I started reading a mystery novel last night that I just had to put down. The back-cover blurb sounded like a great story, the book begins with the discovery of a body—all great ingredients for a mystery. But…
The author obviously did not have the book professionally edited.
Telling rather than showing, passive sentence construction (“there was…” “they were spoken of…” “members were directed…” etc.) and long, stilted, unnecessary dialogue bumped me right out of the story and I had no interest in finding out “who done it.”
It doesn’t matter whether you are submitting to a traditional publisher or publishing a book yourself—as an author, you owe it to yourself to have it professionally critiqued and edited. You want to put forth the best possible product you can and not be embarrassed by negative feedback.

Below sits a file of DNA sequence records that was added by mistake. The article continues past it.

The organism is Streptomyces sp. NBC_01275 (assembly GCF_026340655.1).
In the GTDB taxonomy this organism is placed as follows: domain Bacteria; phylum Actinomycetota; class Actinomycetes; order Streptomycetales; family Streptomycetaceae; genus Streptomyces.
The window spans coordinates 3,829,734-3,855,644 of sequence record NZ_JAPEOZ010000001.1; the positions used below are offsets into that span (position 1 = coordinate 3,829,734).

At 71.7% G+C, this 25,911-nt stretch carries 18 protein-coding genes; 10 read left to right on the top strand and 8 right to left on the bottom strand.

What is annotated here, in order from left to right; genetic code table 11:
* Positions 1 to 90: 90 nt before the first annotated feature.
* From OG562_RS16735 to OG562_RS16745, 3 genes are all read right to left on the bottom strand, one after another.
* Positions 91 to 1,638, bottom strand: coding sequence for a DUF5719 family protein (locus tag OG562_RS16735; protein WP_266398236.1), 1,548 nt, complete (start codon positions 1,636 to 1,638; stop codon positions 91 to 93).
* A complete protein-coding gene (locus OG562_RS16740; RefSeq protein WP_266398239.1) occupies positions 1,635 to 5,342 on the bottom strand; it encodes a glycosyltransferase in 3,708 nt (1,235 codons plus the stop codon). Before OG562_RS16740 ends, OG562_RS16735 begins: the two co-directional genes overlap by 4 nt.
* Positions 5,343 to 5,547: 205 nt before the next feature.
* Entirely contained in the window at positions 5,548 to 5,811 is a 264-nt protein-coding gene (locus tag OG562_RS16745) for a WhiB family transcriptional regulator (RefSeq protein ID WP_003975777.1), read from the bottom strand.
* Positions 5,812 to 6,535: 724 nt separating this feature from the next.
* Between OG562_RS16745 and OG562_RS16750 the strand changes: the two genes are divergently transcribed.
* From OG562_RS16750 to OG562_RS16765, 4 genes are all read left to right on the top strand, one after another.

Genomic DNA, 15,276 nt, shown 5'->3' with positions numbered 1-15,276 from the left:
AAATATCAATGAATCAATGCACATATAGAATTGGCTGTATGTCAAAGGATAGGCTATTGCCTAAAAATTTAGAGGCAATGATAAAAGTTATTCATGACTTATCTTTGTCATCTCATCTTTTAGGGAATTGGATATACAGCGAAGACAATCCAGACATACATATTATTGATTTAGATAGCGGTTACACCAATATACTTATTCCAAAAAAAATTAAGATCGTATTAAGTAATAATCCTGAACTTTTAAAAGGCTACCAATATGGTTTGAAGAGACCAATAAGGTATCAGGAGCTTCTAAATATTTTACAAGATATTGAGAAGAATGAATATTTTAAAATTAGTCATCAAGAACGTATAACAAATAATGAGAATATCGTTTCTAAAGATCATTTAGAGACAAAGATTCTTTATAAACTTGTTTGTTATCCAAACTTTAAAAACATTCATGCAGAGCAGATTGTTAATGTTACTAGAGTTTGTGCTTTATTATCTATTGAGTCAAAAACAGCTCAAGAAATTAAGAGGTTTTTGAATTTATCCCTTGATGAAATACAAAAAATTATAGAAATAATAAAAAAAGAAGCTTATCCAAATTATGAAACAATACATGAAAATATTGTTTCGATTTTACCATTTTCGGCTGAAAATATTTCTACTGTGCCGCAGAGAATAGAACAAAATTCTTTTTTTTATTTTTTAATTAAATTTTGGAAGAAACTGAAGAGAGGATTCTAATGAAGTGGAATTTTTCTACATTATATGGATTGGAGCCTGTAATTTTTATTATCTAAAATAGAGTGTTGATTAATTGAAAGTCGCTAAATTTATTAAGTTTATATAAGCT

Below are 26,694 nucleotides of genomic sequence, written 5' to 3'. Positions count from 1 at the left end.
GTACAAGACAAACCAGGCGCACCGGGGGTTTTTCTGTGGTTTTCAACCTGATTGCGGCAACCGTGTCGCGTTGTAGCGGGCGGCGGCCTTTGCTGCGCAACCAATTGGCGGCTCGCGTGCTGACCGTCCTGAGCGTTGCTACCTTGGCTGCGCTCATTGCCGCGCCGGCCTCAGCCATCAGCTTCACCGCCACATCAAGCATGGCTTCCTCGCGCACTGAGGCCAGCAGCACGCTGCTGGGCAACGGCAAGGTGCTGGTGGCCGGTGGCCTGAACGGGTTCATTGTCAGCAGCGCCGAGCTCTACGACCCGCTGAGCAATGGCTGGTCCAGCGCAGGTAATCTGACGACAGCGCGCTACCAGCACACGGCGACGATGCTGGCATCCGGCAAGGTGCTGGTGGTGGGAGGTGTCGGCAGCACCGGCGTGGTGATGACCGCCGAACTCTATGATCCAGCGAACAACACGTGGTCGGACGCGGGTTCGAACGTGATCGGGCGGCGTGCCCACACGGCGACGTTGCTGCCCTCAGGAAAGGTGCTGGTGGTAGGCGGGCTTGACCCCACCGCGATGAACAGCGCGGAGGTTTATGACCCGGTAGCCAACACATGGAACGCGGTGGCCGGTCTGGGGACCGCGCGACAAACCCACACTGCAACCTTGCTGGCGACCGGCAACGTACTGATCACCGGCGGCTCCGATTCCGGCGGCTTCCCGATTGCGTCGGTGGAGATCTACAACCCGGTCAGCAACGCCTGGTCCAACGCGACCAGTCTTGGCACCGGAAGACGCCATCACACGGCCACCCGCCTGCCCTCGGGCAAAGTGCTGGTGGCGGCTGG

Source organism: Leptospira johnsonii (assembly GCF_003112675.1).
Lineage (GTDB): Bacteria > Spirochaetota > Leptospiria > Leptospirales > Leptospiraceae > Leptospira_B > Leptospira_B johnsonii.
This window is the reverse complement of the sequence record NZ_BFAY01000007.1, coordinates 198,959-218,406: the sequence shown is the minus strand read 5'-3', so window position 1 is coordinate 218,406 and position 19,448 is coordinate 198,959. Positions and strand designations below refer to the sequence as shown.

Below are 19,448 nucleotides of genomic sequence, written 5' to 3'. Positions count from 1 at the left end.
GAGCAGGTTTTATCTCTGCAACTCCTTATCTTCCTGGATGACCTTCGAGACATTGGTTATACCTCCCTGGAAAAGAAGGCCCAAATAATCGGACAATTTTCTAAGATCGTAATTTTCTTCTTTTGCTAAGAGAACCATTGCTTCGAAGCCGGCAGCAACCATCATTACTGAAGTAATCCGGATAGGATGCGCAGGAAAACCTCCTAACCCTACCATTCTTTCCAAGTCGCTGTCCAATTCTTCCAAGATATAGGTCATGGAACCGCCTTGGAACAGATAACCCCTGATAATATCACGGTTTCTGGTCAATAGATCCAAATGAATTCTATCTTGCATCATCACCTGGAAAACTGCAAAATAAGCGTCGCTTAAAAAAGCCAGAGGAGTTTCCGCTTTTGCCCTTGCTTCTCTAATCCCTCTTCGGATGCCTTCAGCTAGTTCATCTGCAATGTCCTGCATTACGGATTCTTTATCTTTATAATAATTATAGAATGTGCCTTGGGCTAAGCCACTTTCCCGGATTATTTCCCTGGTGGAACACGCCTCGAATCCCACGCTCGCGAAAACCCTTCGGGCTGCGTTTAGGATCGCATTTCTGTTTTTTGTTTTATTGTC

This is something I, along with the other editor members of the Blood-Red Pencil, can do for other writers.
Here is a link to a great article “How to Measure the Value of Editors” by James Mathewson, Editor in Chief, ibm.com that talks about this very subject.
A native Montanan, Heidi Thomas now lives in Northwest Washington. Her first novel, Cowgirl Dreams, is based on her grandmother. Heidi has a degree in journalism, a certificate in fiction writing, and is a member of Northwest Independent Editors Guild. She teaches writing and edits, blogs, and is working on the next books in her “Dare to Dream” series. The sequel, Follow the Dream, will be released this year.